For the latest update following the Government's tier review on 17th December 2020, visit: www.chrisloder.co.uk/tier2
I support the Government’s approach to regional tiers as we continue to tackle coronavirus; but I believe it needs to be more localised and that West Dorset should not be in Tier 2. I voted accordingly in the House of Commons on 1st December and if you’d like to read my view on this, along with my speech, please see below:
My statement on the new tiered regulations
On the evening of 1st December, I spoke in the House of Commons during the debate on the new regulations to continue tackling coronavirus as we move out of the national lockdown. After much consideration, I decided not to support these regulations. Not because of the move from national to regional approach; but because I do not agree with the evaluation of rural West Dorset, which puts us into Tier 2 with its accompanying restrictions and economic effects.
Given where we are with Covid-19 locally I believe that West Dorset should be in Tier 1 and, it is with regret, that the Government was not able to convince me otherwise.
The Government’s approach to regional tiers is much better than national lockdown. Some shops and services have indeed now reopened. However, in my view, the tiers should be more localised. For our West Dorset towns and villages, some of them 55 miles away from Bournemouth – the key driver of our tier here in West Dorset; to be in that same tier is not right in my opinion, especially when we are at a much-reduced rate of infection here and when the economic effect continues to be so intense for our local economy. The most recent reported rate for Bournemouth, Poole and Christchurch (BCP) per 100,000 was 85.8, almost double that of Dorset Council at 43.3 per 100,000.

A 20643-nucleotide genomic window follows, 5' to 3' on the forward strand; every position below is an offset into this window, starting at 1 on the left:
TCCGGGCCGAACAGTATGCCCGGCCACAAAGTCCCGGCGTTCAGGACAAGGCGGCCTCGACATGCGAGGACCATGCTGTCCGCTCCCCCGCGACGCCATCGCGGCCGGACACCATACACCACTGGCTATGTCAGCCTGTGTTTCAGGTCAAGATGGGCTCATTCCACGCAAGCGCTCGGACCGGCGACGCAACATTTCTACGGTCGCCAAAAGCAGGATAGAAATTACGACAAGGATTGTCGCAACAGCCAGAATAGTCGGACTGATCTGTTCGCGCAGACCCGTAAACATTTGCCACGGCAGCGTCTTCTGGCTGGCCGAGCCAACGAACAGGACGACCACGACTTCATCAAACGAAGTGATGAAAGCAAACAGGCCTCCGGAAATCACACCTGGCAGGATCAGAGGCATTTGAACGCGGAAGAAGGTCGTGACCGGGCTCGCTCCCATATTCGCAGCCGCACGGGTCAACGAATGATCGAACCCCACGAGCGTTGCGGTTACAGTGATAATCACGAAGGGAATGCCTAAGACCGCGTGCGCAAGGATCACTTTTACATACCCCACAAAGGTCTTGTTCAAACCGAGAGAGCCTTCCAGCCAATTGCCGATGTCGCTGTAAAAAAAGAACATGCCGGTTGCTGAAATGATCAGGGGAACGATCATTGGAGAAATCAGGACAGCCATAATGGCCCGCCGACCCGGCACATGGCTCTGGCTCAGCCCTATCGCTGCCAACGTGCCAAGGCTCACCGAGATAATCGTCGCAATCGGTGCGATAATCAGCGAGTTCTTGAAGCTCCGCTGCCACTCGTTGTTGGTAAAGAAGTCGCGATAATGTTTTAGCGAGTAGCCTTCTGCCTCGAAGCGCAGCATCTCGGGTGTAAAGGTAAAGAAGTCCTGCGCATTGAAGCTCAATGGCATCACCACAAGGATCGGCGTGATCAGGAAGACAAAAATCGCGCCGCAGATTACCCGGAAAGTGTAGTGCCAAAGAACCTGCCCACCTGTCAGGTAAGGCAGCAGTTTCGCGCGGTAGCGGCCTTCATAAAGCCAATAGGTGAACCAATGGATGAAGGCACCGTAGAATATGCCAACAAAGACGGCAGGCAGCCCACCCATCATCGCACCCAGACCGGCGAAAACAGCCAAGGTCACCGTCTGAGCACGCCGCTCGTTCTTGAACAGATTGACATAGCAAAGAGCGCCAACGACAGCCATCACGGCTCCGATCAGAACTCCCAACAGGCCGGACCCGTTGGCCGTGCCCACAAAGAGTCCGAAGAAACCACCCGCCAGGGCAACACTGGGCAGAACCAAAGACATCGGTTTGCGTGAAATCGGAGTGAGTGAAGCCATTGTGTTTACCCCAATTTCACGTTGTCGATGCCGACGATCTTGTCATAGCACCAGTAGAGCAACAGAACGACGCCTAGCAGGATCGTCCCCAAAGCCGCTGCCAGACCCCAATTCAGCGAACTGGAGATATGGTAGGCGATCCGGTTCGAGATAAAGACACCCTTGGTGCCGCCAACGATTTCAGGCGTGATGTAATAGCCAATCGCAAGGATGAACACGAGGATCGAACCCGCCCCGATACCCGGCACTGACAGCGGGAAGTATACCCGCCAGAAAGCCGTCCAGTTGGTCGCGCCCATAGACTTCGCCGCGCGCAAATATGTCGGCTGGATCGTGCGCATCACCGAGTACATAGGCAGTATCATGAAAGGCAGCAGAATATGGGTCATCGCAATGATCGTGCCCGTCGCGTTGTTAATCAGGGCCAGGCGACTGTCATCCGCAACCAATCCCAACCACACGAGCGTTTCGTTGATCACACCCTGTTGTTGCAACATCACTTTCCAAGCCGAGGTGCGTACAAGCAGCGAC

On 20th November, the case rate for Dorset Council was 80.3 per 100,000 yet, just a week later, it had fallen to 43.3 per 100,000 – the lowest level we’ve seen in Dorset since early October. Our current rate is lower than those reported for the Isle of Wight (56.4 per 100,000) and Cornwall (58.5 per 100,000) when the Tier 1 decision was announced on 23rd November.
We have just endured a month of national restriction in the hope that this would get us ahead of the curve in tackling this pandemic; and I am confident that local people who have taken responsibility during this time are the reason why we have a considerable reduction in cases, and much more capacity at our hospitals. Indeed, Dorset County Hospital had just four Covid-19 patients at the most recent count last week and the Nightingale Hospital in Exeter is now open, which it was not previously.
With 97% of our businesses being small or micro-sized and a high degree of self-employed, these businesses, and the thousands of jobs they provide, have been an important consideration to me also. They are taking the economic hit more than most throughout this crisis, whilst providing a lifeline for many and investing considerably to become Covid-secure.
Being your Member of Parliament is a role that I take very seriously. It is my duty to represent you in the way that I believe is best and for which I am accountable. I know not everyone will agree with my decision: but our freedoms and civil liberties; our high streets and the jobs that give young people a lifeline; seeing our loved ones and protecting our own mental and physical wellbeing are all to be cherished - as well as managing the very real and current risk of Coronavirus.